Tuesday, December 28, 2021

An Open Letter To Women Who Are Missionary Dating


Hello there,

You probably don't know me, but I hope you'll heed the advice in this letter. I'd like to spare you some years (or decades) of pain. This is a sobering letter, but I pray it's also life-changing.

There's a man that you love who isn't everything you want him to be. That's not a surprise -- nobody's perfect.

You're a Christian and he's not. It's a big deal, but is it a deal-breaker?

So far your religious differences haven't hindered your relationship. His "shortcomings" haven't changed the way you feel about him. It's a little awkward sometimes to be sure, but you think this issue will take care of itself along the way. You believe that as long as you love one another it will all work out. You think you can still get married and live a happy life. In fact, you believe it's quite possible that once you're married he'll see the light and believe in Jesus. Why wouldn't he? Well...

Many women have been in your shoes and have thought that the men they loved would change.

Very rarely does it happen.

As a man who has lived for awhile, I've observed these situations. As a man who has pastored for awhile, I have counseled some of the women who end up in these situations. Would you allow me to walk you through the two scenarios in front of you?

Scenario 1: He Won't Change

Why not? Here are three reasons.

He has a sin nature

It might be possible that you've not accepted the fact that your man loves his sin. He's a sinner with sinful habits and a spiritual condition that has not yet been remedied. Scripture says he can't please God, his soul is blind, and he's a child of wrath. As a result of this willful rebellion against God, Jesus has told us such men are subject to eternity in hell.

It's possible (and I hope) that you've considered these realities, though, and you're hopeful to see him change. Excuse me for being glib, but in a sense you've taken the "flirt to convert" approach, thinking that if you develop a relationship with him, he'll hear you out about the gospel. In your particular context, it seems like chances are good that he'll eventually believe. But consider what Scripture says on this approach.

Do not be bound together with unbelievers; for what partnership have righteousness and lawlessness, or what fellowship has light with darkness? Or what harmony has Christ with Belial, or what has a believer in common with an unbeliever? Or what agreement has the temple of God with idols? For we are the temple of the living God; just as God said,

“I will dwell in them and walk among them;
And I will be their God, and they shall be My people.
Therefore, come out from their midst and be separate,” says the Lord.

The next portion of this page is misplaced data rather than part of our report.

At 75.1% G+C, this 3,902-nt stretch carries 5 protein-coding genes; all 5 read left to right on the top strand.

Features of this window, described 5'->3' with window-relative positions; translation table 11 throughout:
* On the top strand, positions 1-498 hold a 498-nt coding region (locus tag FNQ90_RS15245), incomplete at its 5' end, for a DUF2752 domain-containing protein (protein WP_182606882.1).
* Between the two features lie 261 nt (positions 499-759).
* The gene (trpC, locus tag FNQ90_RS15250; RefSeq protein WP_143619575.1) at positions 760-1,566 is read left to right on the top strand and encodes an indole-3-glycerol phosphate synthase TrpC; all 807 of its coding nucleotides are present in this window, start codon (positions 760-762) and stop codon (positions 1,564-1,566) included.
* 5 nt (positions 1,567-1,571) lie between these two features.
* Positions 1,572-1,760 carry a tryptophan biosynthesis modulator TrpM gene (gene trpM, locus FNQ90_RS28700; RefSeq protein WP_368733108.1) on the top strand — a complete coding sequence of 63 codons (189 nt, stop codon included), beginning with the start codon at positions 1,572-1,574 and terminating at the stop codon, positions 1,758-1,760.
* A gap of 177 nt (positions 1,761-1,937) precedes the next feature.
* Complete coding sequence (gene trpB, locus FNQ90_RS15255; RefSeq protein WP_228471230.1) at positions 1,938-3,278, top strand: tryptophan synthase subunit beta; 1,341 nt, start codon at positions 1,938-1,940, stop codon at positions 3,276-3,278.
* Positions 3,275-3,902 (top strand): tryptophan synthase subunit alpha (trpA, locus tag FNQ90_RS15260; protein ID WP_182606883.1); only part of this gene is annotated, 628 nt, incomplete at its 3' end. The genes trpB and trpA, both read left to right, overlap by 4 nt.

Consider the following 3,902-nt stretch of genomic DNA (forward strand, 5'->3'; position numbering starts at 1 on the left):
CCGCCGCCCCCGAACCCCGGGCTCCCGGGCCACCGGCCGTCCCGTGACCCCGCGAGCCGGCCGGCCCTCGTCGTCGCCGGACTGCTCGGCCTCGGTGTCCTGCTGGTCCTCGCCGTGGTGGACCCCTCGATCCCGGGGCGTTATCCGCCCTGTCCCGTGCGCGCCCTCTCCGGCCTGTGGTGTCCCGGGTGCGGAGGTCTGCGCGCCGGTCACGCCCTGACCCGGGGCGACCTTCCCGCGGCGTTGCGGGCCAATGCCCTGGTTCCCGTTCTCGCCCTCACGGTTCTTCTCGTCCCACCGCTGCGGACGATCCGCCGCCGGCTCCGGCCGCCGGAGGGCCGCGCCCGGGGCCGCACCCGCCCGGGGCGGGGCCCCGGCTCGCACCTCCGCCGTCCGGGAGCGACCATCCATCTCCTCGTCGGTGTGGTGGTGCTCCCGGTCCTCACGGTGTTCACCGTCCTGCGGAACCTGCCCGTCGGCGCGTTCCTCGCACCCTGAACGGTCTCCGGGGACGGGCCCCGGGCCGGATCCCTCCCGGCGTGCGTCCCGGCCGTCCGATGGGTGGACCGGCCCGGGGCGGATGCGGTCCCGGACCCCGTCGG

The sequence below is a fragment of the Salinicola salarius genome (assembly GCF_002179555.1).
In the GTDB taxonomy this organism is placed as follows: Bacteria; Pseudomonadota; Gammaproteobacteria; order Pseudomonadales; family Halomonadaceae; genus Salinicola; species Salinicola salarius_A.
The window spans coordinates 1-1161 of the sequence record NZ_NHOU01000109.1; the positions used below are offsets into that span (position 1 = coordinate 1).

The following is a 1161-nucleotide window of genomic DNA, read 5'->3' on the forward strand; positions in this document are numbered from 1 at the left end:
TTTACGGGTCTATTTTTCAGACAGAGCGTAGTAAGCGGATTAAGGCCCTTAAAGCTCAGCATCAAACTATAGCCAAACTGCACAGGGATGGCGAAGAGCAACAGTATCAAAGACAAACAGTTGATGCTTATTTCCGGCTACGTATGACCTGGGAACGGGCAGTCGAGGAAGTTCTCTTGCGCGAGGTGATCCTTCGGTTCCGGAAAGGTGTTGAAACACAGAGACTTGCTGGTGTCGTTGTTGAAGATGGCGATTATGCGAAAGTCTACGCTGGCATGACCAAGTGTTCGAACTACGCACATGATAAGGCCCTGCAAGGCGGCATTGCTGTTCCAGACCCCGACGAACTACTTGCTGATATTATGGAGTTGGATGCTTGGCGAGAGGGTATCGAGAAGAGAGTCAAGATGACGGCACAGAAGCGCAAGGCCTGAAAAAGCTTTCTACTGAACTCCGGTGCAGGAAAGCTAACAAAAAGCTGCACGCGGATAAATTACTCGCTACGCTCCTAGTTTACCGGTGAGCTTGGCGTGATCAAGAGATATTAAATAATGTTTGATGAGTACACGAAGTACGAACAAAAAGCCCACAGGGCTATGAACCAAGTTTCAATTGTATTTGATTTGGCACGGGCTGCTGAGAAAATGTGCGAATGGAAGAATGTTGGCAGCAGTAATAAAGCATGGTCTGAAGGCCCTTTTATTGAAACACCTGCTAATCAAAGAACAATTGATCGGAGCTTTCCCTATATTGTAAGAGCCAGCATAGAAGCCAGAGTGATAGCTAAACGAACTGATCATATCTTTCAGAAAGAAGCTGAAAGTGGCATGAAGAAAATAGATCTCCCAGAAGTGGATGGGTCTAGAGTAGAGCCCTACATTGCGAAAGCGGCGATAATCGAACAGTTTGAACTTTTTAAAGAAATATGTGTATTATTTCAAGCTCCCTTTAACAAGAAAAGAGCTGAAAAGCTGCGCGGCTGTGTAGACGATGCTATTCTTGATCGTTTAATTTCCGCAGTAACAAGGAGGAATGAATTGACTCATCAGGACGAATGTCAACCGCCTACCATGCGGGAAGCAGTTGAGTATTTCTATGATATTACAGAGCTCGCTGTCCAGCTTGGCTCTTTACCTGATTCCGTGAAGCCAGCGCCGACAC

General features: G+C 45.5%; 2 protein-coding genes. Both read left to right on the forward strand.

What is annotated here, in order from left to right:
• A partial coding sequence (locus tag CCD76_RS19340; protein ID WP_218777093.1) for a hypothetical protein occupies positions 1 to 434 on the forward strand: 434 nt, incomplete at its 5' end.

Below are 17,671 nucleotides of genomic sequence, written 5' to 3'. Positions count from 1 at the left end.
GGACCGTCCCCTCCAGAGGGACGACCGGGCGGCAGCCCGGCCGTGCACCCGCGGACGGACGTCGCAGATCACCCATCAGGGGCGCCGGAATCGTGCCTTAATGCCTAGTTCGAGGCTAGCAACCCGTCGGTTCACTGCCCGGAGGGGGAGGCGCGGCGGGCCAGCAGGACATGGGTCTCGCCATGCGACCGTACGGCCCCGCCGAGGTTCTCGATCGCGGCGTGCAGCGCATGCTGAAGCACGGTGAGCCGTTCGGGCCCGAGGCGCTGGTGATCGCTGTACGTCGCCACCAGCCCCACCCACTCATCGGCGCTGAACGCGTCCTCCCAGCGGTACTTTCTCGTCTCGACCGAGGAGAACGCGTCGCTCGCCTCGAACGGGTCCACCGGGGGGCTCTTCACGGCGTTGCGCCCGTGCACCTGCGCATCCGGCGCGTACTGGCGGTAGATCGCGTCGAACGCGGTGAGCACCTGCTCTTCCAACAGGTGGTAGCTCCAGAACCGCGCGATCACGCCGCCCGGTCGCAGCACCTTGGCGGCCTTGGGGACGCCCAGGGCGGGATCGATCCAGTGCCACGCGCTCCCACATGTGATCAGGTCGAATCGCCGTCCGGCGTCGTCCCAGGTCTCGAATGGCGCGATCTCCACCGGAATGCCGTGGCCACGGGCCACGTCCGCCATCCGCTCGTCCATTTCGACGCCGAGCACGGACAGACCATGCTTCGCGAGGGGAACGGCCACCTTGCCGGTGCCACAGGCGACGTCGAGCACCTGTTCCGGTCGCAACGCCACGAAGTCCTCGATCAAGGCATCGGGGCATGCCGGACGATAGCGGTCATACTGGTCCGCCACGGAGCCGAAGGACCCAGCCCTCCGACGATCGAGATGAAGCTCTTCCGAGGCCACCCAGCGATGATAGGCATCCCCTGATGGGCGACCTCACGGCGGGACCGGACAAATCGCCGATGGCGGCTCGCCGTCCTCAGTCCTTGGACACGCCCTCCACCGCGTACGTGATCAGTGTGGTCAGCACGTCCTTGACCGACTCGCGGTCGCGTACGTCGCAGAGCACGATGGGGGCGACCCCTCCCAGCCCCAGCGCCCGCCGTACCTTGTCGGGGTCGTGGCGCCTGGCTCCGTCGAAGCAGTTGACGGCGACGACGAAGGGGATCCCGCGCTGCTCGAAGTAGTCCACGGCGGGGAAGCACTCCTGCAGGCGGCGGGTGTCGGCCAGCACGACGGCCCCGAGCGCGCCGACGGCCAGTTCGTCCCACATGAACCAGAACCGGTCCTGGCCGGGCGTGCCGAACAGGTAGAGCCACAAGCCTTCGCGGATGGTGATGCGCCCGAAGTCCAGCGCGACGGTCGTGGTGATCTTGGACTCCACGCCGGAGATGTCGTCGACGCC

“And do not touch what is unclean;
And I will welcome you.
And I will be a father to you,
And you shall be sons and daughters to Me,”
Says the Lord Almighty. 
2 Corinthians 6:14-18

The marital union is the most "bound together" you could ever be with another human being. If the Apostle Paul, under the inspiration of God's Spirit, instructed the church not to get mixed up with unbelievers -- that is, not to have their worship dictated by the ways of the world -- how much more pertinent and urgent is it that individual Christians build their homes on the gospel alone?

"What has a believer in common with an unbeliever?" Paul asks. It's a rhetorical question with the obvious answer being, "Aside from our human nature, nothing." A Christian's priorities, desires, practices, and affections are to be wholly different from those of the lost. It's critical that you grasp and embrace this reality. You're called to have cares that are radically different than his; in fact, your cares are irreconcilably different from his if he's never born again.

With all this in mind, your pursuit of an unbelieving man with the intention of entering into marriage with him is sinful. This is an obedience issue. Forsaking all others, choose God's calling on your life to separate from the world and be clean for His sake.

God designed him to lead you

It's very important that you learn something now if you haven't learned it yet: Men don't want women to tell them what to do.

"Really? It's not the Stone Age. You can't really mean all men, can you?"

Yes, all men. Boys don't mind women leading them (in fact, they need it), but men reject it. Men had mothers direct them when they were young; they're not looking for another mother. Unbelieving men still bear the image of God and thereby reflect God's design in many ways. This is one of those ways. Your man sees you as a partner, not an instructor.